Office of Management and Budget Director David A. Stockman got a warm, if not wild, reception here today in the home district of Robert H. Michel, the House Republican leader who endorsed him as "indispensable" to President Reagan's economic program.
In a fund-raising appearance scheduled before Stockman's doubts over the program were published in The Atlantic Monthly, the budget director seemed to remain a still-credible spokesman for the White House on fiscal policy.
"I think he went over real well," said a contributor to the party, in a typical comment. "He's a capable guy. I'll grant he's done some political dumb things, but he knows the numbers."
Stockman, referring to the "woodshed" as a metaphor for the private rebuke he got from Reagan, said the applause "sure beats the kind of warm sensation I had in another type of building a while back."
The longest applause followed his description as "confiscatory" and "counterproductive" the 50 percent tax bracket familiar to many of the diners at the $60-a-plate brunch.
Sponsors of the affair had hoped to sell 600 tickets, but today the chairman said about 500 were purchased, while the catering manager at the Holiday Inn noted a 450-seat guarantee. "As you know, this isn't the greatest time of year for getting people interested in political meetings," said Camille Gibson, the local Republican chairman, referring to Christmas shopping.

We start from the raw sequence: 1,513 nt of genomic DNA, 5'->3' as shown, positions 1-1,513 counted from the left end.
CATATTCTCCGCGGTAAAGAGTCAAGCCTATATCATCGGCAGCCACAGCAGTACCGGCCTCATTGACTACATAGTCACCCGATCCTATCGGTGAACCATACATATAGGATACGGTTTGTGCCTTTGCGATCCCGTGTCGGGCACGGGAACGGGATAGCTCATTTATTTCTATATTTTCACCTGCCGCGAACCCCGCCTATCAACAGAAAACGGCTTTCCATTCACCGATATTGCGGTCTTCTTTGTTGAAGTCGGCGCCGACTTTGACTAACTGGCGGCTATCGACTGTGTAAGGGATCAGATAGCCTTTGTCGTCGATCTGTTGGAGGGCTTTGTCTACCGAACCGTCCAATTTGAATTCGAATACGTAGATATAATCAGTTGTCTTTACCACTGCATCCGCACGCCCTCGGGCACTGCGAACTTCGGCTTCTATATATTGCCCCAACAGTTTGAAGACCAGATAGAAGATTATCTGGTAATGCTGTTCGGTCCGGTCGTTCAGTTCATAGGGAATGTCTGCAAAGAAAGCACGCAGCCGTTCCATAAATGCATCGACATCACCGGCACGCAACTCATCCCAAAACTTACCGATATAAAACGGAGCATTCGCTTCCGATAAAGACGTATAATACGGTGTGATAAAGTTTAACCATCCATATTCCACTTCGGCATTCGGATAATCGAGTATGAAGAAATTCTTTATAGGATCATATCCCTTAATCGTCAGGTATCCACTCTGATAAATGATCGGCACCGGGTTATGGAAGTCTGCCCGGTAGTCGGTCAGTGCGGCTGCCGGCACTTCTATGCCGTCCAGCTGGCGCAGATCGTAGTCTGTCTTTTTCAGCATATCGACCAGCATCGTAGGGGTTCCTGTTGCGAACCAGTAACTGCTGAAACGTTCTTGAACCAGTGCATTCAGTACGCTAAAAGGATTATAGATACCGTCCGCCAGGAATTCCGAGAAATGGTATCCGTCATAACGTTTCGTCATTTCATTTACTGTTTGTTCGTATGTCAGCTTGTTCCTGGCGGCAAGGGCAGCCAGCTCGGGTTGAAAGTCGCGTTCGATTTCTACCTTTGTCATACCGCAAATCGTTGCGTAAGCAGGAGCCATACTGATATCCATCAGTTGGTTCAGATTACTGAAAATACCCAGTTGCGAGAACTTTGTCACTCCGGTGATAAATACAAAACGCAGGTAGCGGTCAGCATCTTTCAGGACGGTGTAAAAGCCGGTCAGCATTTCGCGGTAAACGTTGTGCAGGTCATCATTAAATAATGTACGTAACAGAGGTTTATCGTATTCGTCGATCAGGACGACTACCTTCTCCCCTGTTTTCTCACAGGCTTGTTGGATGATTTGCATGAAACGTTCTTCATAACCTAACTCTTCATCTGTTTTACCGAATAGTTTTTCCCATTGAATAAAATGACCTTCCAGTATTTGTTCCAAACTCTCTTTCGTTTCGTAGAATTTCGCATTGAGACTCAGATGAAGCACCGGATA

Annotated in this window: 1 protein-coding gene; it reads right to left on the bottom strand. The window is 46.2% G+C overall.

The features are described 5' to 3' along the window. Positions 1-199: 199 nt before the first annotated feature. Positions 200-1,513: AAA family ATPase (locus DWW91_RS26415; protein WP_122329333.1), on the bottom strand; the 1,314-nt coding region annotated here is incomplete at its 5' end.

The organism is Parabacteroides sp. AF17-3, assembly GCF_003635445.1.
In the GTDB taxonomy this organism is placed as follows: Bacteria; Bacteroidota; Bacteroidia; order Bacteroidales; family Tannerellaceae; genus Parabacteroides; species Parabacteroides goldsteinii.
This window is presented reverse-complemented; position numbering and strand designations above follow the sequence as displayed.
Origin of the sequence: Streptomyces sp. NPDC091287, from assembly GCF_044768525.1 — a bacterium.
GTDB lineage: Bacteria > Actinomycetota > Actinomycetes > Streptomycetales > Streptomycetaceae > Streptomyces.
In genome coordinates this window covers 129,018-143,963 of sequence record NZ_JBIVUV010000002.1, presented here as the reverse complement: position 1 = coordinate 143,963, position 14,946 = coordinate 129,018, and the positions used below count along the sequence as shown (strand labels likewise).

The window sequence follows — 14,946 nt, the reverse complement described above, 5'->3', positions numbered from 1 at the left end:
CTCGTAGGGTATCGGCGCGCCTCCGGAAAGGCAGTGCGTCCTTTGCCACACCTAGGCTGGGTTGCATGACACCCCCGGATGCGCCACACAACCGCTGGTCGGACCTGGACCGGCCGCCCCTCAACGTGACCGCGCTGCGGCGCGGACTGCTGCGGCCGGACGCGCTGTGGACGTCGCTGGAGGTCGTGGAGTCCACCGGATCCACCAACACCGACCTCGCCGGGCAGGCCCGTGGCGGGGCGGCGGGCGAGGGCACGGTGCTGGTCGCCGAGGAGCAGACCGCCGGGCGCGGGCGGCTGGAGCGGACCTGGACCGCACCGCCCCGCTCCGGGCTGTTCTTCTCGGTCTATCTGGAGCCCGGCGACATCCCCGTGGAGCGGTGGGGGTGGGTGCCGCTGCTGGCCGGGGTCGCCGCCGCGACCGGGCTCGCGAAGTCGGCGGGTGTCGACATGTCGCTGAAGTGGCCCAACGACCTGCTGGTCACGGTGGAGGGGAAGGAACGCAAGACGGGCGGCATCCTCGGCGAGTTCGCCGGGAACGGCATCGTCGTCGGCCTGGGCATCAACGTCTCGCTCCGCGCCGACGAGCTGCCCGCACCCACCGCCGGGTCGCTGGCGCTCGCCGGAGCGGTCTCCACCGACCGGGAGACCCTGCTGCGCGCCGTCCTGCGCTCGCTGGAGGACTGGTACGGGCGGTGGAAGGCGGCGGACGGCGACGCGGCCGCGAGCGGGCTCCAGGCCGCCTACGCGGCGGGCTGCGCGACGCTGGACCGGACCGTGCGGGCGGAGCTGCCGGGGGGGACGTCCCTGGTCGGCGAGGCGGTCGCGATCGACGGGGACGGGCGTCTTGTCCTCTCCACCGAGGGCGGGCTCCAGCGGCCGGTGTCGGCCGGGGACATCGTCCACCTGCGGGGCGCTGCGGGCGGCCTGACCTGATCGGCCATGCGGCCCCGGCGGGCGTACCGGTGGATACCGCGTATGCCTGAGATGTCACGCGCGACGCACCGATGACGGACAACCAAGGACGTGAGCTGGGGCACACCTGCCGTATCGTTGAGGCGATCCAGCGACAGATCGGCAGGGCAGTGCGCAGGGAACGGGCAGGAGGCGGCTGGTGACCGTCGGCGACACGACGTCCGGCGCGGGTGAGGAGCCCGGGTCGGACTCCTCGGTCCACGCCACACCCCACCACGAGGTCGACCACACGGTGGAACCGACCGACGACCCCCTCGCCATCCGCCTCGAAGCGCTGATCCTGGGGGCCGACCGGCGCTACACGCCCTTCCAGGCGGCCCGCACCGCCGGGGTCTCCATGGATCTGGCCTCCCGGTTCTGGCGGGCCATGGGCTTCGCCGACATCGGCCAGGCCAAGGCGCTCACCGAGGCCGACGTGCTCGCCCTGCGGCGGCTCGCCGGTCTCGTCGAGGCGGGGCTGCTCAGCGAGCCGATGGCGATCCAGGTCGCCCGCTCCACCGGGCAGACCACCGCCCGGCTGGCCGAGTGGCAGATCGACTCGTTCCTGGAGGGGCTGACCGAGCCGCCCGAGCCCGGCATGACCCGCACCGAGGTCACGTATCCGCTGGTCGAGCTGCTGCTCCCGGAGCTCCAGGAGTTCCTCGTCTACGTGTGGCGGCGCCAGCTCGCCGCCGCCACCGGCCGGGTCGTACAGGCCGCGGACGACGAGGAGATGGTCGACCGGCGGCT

Michel, in introductory remarks, said Stockman "still is, in my opinion, indispensable to the process if we're going to continue to make it move. He's been courageous, brilliant, as he took on the entrenched bureaucracy."
Stockman likewise chastised the media's preoccupation with the recession as "capable of focusing only on the economic weather of today and yesterday." He predicted that the inflation rate, as measured by the consumer price index, would fall from this year's estimated 9 percent to 7 or 8 percent in 1982.
"It's not a trickle-down policy," he said of the Reagan program, invoking another phrase from the Atlantic article. "It's a flood-tide policy," one that will save $135 billion in taxes through 1984 for filers with the low-median income.
"Everything he said was sound politically," said Ray A. Neumann, a former Republican state central committeeman, who conceded: "Politically, it's awfully hard to explain it to the man who's out of work." The area's largest private employer, as well as the state's, Caterpillar Tractor Co., this week announced another round of layoffs set for early next year.
In another development, Stockman said his proposal to merge the Head Start program for preschool children by placing it into a community services block grant "is not reneging on Reagan's promise" to retain a social safety net. "We are not proposing to do away with it," he said